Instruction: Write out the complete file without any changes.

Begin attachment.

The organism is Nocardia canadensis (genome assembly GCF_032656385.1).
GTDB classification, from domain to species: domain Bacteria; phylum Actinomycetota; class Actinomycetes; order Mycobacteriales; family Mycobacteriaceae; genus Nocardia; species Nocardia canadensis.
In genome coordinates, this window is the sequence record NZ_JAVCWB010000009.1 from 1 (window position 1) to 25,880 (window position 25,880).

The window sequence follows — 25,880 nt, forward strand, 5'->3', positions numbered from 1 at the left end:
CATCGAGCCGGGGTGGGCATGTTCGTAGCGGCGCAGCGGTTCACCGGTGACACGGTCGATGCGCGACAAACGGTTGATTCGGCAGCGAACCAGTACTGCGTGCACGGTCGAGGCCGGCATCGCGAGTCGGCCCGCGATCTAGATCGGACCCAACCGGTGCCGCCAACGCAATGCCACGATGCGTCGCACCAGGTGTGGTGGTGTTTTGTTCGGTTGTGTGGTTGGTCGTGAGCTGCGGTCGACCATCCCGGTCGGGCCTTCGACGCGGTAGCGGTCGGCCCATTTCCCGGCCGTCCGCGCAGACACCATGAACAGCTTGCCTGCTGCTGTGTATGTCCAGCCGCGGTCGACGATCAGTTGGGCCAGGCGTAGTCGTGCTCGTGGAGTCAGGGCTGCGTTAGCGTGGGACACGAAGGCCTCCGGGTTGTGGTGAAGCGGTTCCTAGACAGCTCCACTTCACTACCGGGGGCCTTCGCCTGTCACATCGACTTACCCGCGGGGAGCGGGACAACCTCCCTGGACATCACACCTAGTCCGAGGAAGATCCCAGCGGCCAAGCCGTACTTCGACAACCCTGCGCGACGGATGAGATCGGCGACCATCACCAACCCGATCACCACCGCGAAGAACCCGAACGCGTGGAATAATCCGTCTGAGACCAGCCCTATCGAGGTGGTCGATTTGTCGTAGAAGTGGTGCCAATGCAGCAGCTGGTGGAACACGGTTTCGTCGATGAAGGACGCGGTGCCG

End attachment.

The organism is Nocardia canadensis (genome assembly GCF_032656385.1).
GTDB classification, from domain to species: domain Bacteria; phylum Actinomycetota; class Actinomycetes; order Mycobacteriales; family Mycobacteriaceae; genus Nocardia; species Nocardia canadensis.
In genome coordinates, this window is the sequence record NZ_JAVCWB010000009.1 from 1 (window position 1) to 25,880 (window position 25,880).

The window sequence follows — 25,880 nt, forward strand, 5'->3', positions numbered from 1 at the left end:
CATCGAGCCGGGGTGGGCATGTTCGTAGCGGCGCAGCGGTTCACCGGTGACACGGTCGATGCGCGACAAACGGTTGATTCGGCAGCGAACCAGTACTGCGTGCACGGTCGAGGCCGGCATCGCGAGTCGGCCCGCGATCTAGATCGGACCCAACCGGTGCCGCCAACGCAATGCCACGATGCGTCGCACCAGGTGTGGTGGTGTTTTGTTCGGTTGTGTGGTTGGTCGTGAGCTGCGGTCGACCATCCCGGTCGGGCCTTCGACGCGGTAGCGGTCGGCCCATTTCCCGGCCGTCCGCGCAGACACCATGAACAGCTTGCCTGCTGCTGTGTATGTCCAGCCGCGGTCGACGATCAGTTGGGCCAGGCGTAGTCGTGCTCGTGGAGTCAGGGCTGCGTTAGCGTGGGACACGAAGGCCTCCGGGTTGTGGTGAAGCGGTTCCTAGACAGCTCCACTTCACTACCGGGGGCCTTCGCCTGTCACATCGACTTACCCGCGGGGAGCGGGACAACCTCCCTGGACATCACACCTAGTCCGAGGAAGATCCCAGCGGCCAAGCCGTACTTCGACAACCCTGCGCGACGGATGAGATCGGCGACCATCACCAACCCGATCACCACCGCGAAGAACCCGAACGCGTGGAATAATCCGTCTGAGACCAGCCCTATCGAGGTGGTCGATTTGTCGTAGAAGTGGTGCCAATGCAGCAGCTGGTGGAACACGGTTTCGTCGATGAAGGACGCGGTGCCG